18 Jul 2023

Policy Lunch in Brussels: Debating the future of bank resolution in the EU

Researchers and practitioners discuss the reform proposal of the CMDI framework

After the European Commission published a proposal to reform the Crisis Management and Deposit Insurance (CMDI) framework in April 2023, legal scholars at the Leibniz Institut for Financial Research SAFE argue that the proposal is a step in the right direction but will not be sufficient to address existing problems in bank resolution. To provide research-based policy advice, interaction with policymakers and regulators in Europe is essential. As the Commission’s proposal represents a first step in the legislative process, SAFE invited representatives from industry, politics, and research dealing with the resolution process in the European Union to a Policy Lunch at the Representation of the state Hessen in Brussels on 3 July 2023.

SAFE Affiliate Ioannis Asimakopolous and Tobias Tröger, Director of the Law & Finance Cluster at SAFE, discussed their assessments of the reform proposal with Samy Harraz, Head of Strategy, International Relations and Communications of the Single Resolution Board, and Heinrich Wollny, Head of Unit “Resolution and Deposit Insurance” of the European Commission’s Directorate General Financial Stability, Financial Services and Capital Markets Union (FISMA).

During the well-attended event, the attendees followed the presentation and discussion and exchanged views on possible challenges and concerns that will not be solved with the implementation of the proposal.

SAFE Affiliate Ioannis Asimakopolous during his presentation in Brussels
SAFE Affiliate Ioannis Asimakopolous during his presentation on the EU-Commission's proposal to reform the Crisis Management and Deposit Insurance (CMDI) in Brussels.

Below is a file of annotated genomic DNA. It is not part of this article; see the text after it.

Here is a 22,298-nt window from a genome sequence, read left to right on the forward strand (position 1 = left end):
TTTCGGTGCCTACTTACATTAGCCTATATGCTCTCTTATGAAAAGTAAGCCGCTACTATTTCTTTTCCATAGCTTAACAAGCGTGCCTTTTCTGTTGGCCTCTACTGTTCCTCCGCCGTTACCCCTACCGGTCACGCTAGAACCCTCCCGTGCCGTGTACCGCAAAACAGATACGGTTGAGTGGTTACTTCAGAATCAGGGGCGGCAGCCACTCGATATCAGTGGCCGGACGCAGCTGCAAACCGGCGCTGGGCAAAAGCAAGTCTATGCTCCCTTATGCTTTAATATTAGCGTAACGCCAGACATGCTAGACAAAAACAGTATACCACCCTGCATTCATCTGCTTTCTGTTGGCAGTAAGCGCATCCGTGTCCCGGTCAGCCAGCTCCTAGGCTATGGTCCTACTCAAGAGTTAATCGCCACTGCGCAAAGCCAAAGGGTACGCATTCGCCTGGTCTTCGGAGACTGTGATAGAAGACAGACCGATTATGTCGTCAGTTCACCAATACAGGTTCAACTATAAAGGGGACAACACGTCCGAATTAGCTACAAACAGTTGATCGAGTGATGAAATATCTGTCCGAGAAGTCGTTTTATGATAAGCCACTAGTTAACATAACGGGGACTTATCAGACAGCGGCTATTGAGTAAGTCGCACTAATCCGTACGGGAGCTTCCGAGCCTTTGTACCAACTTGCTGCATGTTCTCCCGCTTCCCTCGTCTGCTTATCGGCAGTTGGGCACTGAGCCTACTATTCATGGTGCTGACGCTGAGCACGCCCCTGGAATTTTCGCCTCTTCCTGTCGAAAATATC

With its proposal, the Commission wants to prevent taxpayers’ money from being used in the event of a new banking crisis. A single European Deposit Insurance Scheme (EDIS), which would also be an important step towards the completion of the Banking Union, is politically difficult to implement. For more stability in the event of a crisis, the Commission, therefore, proposes to expand the use of the Single Resolution Fund (SRF).

The Commission is concentrating on four points of adjustment, which should particularly affect the resolution procedures for small and medium-sized banks and make the financing more flexible. These include early intervention and warning of failing or likely to fail institutions (FOLTF), public interest assessment (PIA), conditions for access to industry-funded safety nets, use of deposit guarantee schemes for resolution funding, and harmonization of depositor preferences.

Legal expert Asimakopoulos, for example, addressed the Commission’s proposal to close the funding gap using funds from deposit guarantee schemes. “But in order to achieve financial stability and market discipline, we need predictability,” he said. According to Asimakopoulos, topping up with up to eight percent from the deposit guarantee schemes may not be enough, the Single Resolution Fund SRF, for example, should cover all funding gaps.

Asimakapopoulos also addressed the proposals regarding the Minimum Requirement for Own Funds and Eligible Liabilities (MREL) and stressed additionally that simplification and standardization would help rather than creating more uncertainty.